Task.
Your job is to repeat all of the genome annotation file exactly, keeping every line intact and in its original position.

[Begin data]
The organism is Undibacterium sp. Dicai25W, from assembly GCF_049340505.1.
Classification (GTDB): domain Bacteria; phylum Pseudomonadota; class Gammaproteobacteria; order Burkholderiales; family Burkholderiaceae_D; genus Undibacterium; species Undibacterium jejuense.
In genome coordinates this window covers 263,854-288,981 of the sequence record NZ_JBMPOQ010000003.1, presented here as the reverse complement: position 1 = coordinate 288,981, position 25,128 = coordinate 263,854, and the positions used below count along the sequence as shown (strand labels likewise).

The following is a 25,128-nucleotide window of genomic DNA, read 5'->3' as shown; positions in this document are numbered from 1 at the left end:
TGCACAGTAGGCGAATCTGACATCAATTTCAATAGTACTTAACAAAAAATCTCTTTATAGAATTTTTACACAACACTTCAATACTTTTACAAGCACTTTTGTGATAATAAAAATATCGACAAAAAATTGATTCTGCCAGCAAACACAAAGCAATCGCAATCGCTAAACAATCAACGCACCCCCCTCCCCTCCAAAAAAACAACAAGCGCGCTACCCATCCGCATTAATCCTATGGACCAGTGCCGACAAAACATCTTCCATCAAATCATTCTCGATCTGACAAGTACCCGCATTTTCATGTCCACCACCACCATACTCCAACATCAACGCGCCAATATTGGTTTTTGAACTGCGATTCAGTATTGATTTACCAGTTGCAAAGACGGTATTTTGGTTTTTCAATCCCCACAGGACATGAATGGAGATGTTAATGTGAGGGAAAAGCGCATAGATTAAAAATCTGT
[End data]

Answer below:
The organism is Undibacterium sp. Dicai25W, from assembly GCF_049340505.1.
Classification (GTDB): domain Bacteria; phylum Pseudomonadota; class Gammaproteobacteria; order Burkholderiales; family Burkholderiaceae_D; genus Undibacterium; species Undibacterium jejuense.
In genome coordinates this window covers 263,854-288,981 of the sequence record NZ_JBMPOQ010000003.1, presented here as the reverse complement: position 1 = coordinate 288,981, position 25,128 = coordinate 263,854, and the positions used below count along the sequence as shown (strand labels likewise).

The following is a 25,128-nucleotide window of genomic DNA, read 5'->3' as shown; positions in this document are numbered from 1 at the left end:
TGCACAGTAGGCGAATCTGACATCAATTTCAATAGTACTTAACAAAAAATCTCTTTATAGAATTTTTACACAACACTTCAATACTTTTACAAGCACTTTTGTGATAATAAAAATATCGACAAAAAATTGATTCTGCCAGCAAACACAAAGCAATCGCAATCGCTAAACAATCAACGCACCCCCCTCCCCTCCAAAAAAACAACAAGCGCGCTACCCATCCGCATTAATCCTATGGACCAGTGCCGACAAAACATCTTCCATCAAATCATTCTCGATCTGACAAGTACCCGCATTTTCATGTCCACCACCACCATACTCCAACATCAACGCGCCAATATTGGTTTTTGAACTGCGATTCAGTATTGATTTACCAGTTGCAAAGACGGTATTTTGGTTTTTCAATCCCCACAGGACATGAATGGAGATGTTAATGTGAGGGAAAAGCGCATAGATTAAAAATCTGT